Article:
The funny part about that is that I have long been resistant to this kind of learning. I’m not sure if it’s because I don’t like analyzing church or if I just don’t like sitting still for that long. I certainly gave Phil a hard enough time about going to monthly ministry meetings! But in the last six months, since I’ve been away from home at my field placement at St. Alban’s in Albany as I study to (hopefully) become a deacon, I have seen things in a new way. To meet people in our community where they’re at we have to know who they are and where they are actually at. To chart direction for our congregations we have to know where we are actually at and what our resources are. And it all requires excellent communication, boundaries, and a willingness to hear and give feedback.

All the things I do easily, like tell stories and connect with people, will come to nothing if they’re not backed up with solid analysis and process. I’m surprised to hear myself say that, but I’m learning that is undeniably true. I want us to grow and thrive, because I have found the most amazing love at church. Jesus hangs out in this community a lot. And a three day meeting is not actually as difficult as it sounds, especially as the practical applications of the information now seem startlingly clear. I’m excited that I get to go back three more times over the next year and a half! I have a lot of homework to do in the meantime, and I’m looking forward to it. If you’re interested, you can join me. Thank you for making it possible.




This Sunday, we will take a special collection for Saint John’s Chico to support their ongoing work with those affected by last fall’s terrible fire in Paradise. Please donate in whatever way that you — make checks payable to All Souls with Paradise Fire Relief in the memo line and we will bring them one large check, or bring gift cards they can give out directly.


March 24 at 12:45pm

We want to know from your unique perspective as parents how you feel children’s formation is working at All Souls now! Whitney Wilson has been working with us for several months to take a close look at how we do Children’s Ministry here, and she is excited to do a deeper dive with you all, to gather your wisdom and perspectives as parents for our youngest members. Whether you have been attending All Souls for ten years or two months, your opinion is valued as a member of the All Souls community. Parents are invited to come this Sunday, March 24 at 12:45pm. (for about 45 minutes). Please join us – childcare will be available on the playground!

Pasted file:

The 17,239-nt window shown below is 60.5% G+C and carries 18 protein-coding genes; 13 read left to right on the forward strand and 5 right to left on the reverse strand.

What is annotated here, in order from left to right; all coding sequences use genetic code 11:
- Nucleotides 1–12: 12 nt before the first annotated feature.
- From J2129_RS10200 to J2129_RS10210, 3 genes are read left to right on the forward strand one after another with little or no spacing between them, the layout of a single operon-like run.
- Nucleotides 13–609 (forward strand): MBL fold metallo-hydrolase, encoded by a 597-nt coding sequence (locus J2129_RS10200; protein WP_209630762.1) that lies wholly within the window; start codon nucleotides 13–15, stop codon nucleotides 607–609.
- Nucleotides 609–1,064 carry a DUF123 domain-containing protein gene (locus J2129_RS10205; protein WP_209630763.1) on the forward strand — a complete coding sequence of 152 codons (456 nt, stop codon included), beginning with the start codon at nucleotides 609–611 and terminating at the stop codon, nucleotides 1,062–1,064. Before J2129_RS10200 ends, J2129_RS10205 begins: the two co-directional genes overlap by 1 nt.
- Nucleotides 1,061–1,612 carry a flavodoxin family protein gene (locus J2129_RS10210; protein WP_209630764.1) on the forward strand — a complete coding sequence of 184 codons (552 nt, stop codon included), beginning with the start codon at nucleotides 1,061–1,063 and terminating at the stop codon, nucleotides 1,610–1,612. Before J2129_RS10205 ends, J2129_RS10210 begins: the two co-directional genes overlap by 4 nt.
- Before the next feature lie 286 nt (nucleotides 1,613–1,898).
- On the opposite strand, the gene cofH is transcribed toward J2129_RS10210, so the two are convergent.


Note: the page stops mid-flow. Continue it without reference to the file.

This summer we are bringing back Camp All Souls, a week-long day camp for kids to adventure, connect, explore, learn, play, create, question and more, all right here at All Souls. This year the camp will be August 12 – 16. It runs from 9:00 am to 3:00 pm and is for kids ages 5 to 11, who have completed kindergarten through fifth grade. Cost is $150, and scholarships are available. Once again, we will be welcoming middle and high school students to help lead the week, as well as adults who want to pitch in – it is a whole community affair! You can learn more and register online here or pick up a paper registration form in the narthex.


Looking for an easy way to help out around church? Bring some bought or homemade snacks for coffee hour on Sundays! All snacks can be dropped off in the kitchen before the service begins.

Holy Week: The Trailer

For one Sunday only (!), April 7th between the 9 & 11:15 services, come together for a preview of Holy Week. Starting with Palm Sunday, including Maundy Thursday, Good Friday, the Great Vigil of Easter, and finally Easter Sunday, All Soulsians will share a glimpse of each service, why it matters to them, and how we might think about entering in and practicing anew. Use this as a time to prep for what’s to come. Class will meet in the Parish Hall.